And in spite of envisioning the American West through the very modern gaze of digital photography, there is a width and depth of field by Lubezki’s lenses that maintain its vastness. Indeed, the way in which the film is shot entirely in natural light creates a strangely otherworldly glow in its alien settings that are so far removed from man.

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As the man who must withstand them, DiCaprio is convincingly desperate. His frame might never fully pass as an authentic mountaineer or survivalist, but he fully commits to a role that sees him half-starved and bloodshot. He carries the entire film in nigh silence, achieving depth in his stoicism. The pain encrusting his ragged beard is palpable, and any role that requires a man to eat a live, raw fish with his bare hands is worthy of Oscar consideration. However, there have been other performances he was far more deserving of winning for in the past.

The true standout among the cast is Tom Hardy. A sweltering creation of bravado, ignorance, and bigoted anger, it takes almost the whole running time to see the cowardice that such bluster hides. Fitzgerald is every inch the pioneer the film purports and is in fact more a piece of his world than Glass is since he runs on animalistic instincts like fear and a different kind of survival—an ugly pathetic type that is more dangerous than any bear.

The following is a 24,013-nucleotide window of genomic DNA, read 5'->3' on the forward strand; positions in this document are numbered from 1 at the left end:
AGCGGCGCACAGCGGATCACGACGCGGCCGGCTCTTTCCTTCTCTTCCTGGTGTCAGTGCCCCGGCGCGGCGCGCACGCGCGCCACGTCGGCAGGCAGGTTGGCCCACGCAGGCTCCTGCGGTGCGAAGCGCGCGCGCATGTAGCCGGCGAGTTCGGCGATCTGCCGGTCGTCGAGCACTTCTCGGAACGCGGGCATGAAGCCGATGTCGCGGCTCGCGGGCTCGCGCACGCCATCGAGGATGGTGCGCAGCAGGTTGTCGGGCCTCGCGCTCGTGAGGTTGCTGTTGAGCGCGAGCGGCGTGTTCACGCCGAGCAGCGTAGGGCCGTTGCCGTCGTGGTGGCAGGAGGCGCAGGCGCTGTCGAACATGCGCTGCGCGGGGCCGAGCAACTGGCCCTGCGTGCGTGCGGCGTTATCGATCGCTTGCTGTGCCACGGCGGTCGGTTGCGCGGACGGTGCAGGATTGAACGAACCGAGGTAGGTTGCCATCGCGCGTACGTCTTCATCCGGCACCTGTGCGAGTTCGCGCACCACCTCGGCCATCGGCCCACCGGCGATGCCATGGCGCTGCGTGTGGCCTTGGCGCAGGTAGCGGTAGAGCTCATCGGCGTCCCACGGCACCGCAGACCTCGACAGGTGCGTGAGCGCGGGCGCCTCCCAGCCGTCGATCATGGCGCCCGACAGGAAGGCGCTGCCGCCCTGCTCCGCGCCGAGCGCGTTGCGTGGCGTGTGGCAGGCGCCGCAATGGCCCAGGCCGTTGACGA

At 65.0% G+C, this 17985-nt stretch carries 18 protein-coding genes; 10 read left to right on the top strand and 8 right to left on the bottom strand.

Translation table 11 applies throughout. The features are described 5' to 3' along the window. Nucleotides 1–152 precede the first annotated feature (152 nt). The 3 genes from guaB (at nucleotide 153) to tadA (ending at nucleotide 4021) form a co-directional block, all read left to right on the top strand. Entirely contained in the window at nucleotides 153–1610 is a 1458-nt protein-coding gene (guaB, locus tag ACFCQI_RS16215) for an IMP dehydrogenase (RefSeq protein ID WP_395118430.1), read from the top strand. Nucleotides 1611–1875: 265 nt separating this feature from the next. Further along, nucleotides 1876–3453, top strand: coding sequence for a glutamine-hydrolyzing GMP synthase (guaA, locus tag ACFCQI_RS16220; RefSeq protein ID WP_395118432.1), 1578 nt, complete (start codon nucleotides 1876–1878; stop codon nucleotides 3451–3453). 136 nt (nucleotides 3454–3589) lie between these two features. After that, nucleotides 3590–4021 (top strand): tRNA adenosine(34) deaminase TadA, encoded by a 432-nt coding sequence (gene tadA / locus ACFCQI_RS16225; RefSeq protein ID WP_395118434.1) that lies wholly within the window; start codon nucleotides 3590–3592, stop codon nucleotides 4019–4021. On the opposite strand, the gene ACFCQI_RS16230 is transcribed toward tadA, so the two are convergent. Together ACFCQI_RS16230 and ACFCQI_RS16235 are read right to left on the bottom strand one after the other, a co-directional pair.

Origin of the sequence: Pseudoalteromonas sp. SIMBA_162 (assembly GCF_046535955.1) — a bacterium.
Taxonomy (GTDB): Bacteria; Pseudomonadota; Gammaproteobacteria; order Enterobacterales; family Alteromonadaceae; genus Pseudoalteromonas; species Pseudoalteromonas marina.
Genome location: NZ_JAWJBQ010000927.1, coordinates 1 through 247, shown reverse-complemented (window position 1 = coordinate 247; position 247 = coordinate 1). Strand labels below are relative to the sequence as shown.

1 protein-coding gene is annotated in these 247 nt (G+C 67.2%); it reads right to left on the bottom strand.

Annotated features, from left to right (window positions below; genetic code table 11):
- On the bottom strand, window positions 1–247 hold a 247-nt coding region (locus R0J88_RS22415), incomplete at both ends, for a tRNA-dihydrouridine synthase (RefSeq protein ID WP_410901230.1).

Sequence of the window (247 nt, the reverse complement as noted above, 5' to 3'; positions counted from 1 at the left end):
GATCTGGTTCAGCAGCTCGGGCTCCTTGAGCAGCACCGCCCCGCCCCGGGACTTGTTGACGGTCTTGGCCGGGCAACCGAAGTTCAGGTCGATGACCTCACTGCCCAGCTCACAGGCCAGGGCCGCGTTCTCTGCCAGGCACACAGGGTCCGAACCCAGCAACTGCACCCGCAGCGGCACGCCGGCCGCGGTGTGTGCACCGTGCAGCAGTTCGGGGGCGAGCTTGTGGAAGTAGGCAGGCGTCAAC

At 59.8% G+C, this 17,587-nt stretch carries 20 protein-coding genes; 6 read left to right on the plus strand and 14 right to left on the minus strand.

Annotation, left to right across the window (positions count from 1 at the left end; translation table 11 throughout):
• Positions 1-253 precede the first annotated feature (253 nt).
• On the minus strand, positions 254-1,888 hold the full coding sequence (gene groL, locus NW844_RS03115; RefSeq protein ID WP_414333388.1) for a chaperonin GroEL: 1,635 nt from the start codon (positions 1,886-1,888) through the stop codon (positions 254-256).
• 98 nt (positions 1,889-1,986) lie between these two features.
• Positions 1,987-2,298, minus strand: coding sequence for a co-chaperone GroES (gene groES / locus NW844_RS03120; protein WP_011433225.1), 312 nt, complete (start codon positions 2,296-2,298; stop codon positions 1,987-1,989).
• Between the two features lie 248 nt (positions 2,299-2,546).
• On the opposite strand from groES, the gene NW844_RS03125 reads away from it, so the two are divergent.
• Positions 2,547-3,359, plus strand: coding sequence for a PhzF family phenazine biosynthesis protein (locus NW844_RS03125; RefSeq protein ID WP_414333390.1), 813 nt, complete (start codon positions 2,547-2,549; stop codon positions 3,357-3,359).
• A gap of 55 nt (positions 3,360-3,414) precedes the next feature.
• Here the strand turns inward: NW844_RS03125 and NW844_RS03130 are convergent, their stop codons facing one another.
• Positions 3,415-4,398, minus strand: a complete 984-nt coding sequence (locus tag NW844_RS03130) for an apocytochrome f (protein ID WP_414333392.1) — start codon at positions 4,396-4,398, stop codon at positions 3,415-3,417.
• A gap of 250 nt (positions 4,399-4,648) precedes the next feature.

The rest of the cast is also unsurprisingly strong. But this is a film more about an experience than an ensemble or their emotions. And it is on those terms that The Revenant should be viewed. This is an exhausting and beleaguering sit that perhaps intentionally overstays its welcome to make sure you feel what it’s like being dragged through the slush. Its appeal for awards voters will be inescapable, yet its commercial viability will be a curiosity to witness.

Nevertheless, for those brave enough to tread lightly into this cinematic snowstorm, the ordeal is unforgettable.

This review was first published on Dec. 4, 2015.


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4.5 out of 5